Is there more than just joy in this stick? [CREDIT: fla*]
The American Psychological Association seems to think so. The APA called for a reduction in video game violence in 2005, after reviewing research that suggested exposure to violent video games leads to increased aggressive thoughts and behavior in young people. The APA further compared violence in video games with television violence, but noted that video games are different in that they are interactive and essentially act as learning tools by reinforcing certain behaviors.
So was the APA’s assessment fair? There is research that seems to show that playing violent video games can increase aggressive thoughts and behavior, at least in the short term. Studies have also linked playing violent video games with physiological responses such as increased heart rate. However, a strong causal link between playing violent video games and real world violence has not yet been made.
For anyone who has played a violent video game, the idea that it can affect you on some level is not shocking. I have my own memories of letting off stress during freshman college exams by playing the fighting game Soul Caliber II with many of the other guys in my dorm, and getting into the thrills of Grand Theft Auto with my three roommates during junior year.
While there are studies that try to make associations between exposure to violent video games and violent behavior in the real world, these do not seem to account for other factors such as family life that probably play a greater role. Henry Jenkins, the director of comparative media studies at MIT, wrote on a PBS website that the consensus (if any) among researchers is that playing violent video games over the long term is merely one risk factor among more immediate real world influences such as a history of violence in the family.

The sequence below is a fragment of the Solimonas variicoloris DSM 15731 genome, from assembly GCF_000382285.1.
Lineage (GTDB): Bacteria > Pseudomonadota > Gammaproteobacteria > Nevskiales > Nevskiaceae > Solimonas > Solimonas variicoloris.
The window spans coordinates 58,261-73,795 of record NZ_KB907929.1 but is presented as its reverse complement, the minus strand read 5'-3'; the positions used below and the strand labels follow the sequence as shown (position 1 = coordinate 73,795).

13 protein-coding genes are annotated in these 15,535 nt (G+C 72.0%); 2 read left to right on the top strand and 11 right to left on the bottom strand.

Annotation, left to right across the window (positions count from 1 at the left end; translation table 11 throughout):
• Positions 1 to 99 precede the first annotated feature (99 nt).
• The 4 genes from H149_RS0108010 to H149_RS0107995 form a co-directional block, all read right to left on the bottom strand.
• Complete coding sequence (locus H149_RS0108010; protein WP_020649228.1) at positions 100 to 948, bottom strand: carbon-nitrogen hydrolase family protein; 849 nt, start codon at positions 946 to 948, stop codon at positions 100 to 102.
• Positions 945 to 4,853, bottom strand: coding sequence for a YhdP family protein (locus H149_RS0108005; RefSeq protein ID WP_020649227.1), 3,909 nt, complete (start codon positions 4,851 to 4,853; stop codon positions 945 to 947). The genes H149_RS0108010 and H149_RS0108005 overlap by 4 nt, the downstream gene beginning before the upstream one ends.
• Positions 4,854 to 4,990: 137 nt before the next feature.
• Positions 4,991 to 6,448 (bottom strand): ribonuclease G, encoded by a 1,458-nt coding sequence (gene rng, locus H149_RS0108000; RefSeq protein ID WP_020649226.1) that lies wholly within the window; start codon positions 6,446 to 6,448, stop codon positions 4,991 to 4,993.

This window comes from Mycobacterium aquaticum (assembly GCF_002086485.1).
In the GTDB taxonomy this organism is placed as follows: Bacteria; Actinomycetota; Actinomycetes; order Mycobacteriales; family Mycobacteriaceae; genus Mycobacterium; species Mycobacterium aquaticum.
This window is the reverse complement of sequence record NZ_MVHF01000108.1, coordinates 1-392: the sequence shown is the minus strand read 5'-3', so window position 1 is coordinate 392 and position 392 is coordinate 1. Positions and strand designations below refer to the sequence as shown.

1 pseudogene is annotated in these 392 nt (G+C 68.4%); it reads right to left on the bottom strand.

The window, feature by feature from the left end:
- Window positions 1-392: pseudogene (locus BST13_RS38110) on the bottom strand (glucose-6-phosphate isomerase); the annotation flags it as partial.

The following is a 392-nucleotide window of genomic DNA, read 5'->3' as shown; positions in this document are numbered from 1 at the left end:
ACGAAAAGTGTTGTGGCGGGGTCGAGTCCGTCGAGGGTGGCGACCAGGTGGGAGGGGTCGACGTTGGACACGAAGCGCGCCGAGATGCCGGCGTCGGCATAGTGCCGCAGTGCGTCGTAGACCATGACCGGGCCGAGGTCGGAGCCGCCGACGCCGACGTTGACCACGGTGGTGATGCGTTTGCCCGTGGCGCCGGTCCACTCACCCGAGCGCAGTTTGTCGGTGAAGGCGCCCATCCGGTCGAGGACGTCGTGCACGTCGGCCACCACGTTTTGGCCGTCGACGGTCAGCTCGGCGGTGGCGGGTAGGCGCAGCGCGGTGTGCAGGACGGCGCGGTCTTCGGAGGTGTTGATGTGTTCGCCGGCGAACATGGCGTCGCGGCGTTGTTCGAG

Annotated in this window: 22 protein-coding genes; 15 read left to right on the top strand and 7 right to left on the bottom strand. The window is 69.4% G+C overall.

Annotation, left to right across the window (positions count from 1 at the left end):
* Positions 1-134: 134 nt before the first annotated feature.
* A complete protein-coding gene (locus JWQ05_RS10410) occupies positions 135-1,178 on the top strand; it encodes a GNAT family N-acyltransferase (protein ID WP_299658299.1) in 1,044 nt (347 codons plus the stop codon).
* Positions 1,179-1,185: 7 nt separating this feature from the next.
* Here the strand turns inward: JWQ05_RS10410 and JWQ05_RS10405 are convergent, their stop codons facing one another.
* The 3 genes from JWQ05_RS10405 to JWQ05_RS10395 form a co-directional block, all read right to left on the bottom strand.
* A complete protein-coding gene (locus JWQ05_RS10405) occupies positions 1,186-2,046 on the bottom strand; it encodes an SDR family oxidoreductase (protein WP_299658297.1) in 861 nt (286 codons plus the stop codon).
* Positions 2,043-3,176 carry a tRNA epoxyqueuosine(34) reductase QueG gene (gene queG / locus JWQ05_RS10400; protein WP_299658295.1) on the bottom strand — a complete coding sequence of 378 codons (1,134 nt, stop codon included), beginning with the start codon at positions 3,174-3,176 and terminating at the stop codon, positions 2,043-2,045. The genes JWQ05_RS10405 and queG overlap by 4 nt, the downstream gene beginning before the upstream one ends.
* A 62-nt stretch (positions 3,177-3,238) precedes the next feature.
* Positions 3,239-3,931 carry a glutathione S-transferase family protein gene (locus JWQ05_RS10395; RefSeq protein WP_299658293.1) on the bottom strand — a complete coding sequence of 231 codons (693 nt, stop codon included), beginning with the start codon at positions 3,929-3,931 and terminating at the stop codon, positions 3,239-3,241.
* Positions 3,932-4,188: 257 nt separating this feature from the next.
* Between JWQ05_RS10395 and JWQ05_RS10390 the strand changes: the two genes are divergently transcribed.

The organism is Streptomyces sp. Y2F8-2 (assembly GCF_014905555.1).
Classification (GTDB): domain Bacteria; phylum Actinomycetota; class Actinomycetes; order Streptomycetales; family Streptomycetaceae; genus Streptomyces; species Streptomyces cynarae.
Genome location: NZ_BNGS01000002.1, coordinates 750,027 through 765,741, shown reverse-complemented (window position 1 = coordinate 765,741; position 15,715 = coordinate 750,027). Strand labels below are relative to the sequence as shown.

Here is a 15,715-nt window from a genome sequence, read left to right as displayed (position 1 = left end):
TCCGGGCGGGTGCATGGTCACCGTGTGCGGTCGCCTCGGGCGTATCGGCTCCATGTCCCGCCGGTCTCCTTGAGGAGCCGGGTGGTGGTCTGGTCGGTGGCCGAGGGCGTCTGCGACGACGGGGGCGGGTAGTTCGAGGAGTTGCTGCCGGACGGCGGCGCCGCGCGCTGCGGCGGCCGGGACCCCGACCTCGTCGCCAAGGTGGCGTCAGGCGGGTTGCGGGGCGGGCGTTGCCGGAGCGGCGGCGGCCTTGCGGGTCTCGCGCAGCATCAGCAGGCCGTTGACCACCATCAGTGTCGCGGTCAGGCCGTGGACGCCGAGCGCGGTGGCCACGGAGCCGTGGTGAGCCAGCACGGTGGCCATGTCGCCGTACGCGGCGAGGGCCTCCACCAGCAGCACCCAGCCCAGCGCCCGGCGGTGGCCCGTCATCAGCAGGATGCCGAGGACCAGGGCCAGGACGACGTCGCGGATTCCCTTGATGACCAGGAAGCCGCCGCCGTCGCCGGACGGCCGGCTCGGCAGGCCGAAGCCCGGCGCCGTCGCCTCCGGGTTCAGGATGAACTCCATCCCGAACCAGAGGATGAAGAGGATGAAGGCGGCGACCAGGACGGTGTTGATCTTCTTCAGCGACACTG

A study by researchers at the University of Illinois at Urbana-Champaign in 2005 provided an interesting look at the long term effects of playing an online video game, Microsoft’s Asheron’s Call 2. Known as an MMORPG, or Massive Multiplayer Online Role-playing Game, Asheron’s Call 2 includes violence in fantasy settings. The game also involves social and cooperative interaction among players.
In the U of I study, test subjects played Asheron’s Call 2 online for an average of 56 hours over a month. Researchers then surveyed both the gamers and a control group of non-gamers and found that the players’ aggression in attitude and social interaction were not different from those of the control group.
Perhaps concern regarding video game violence will eventually subside, as it generally has with books, movies, and television. As the story lines of video games grow more diverse and complex, ranging from the day-to-day management of individual lives in The Sims to economic decision making in games like Civilization and Rollercoaster Tycoon, and even dealing with moral issues in games like Black and White and Fable, perhaps concern about their violent nature will decrease.
In fact, the latest news on video games and violence has nothing to do with gamers run amok. A man in Putnam, Connecticut was waiting in a long line to buy the new Playstation 3 video game console when he was shot in the chest by armed thugs after refusing to hand over his money. Now that’s scary.
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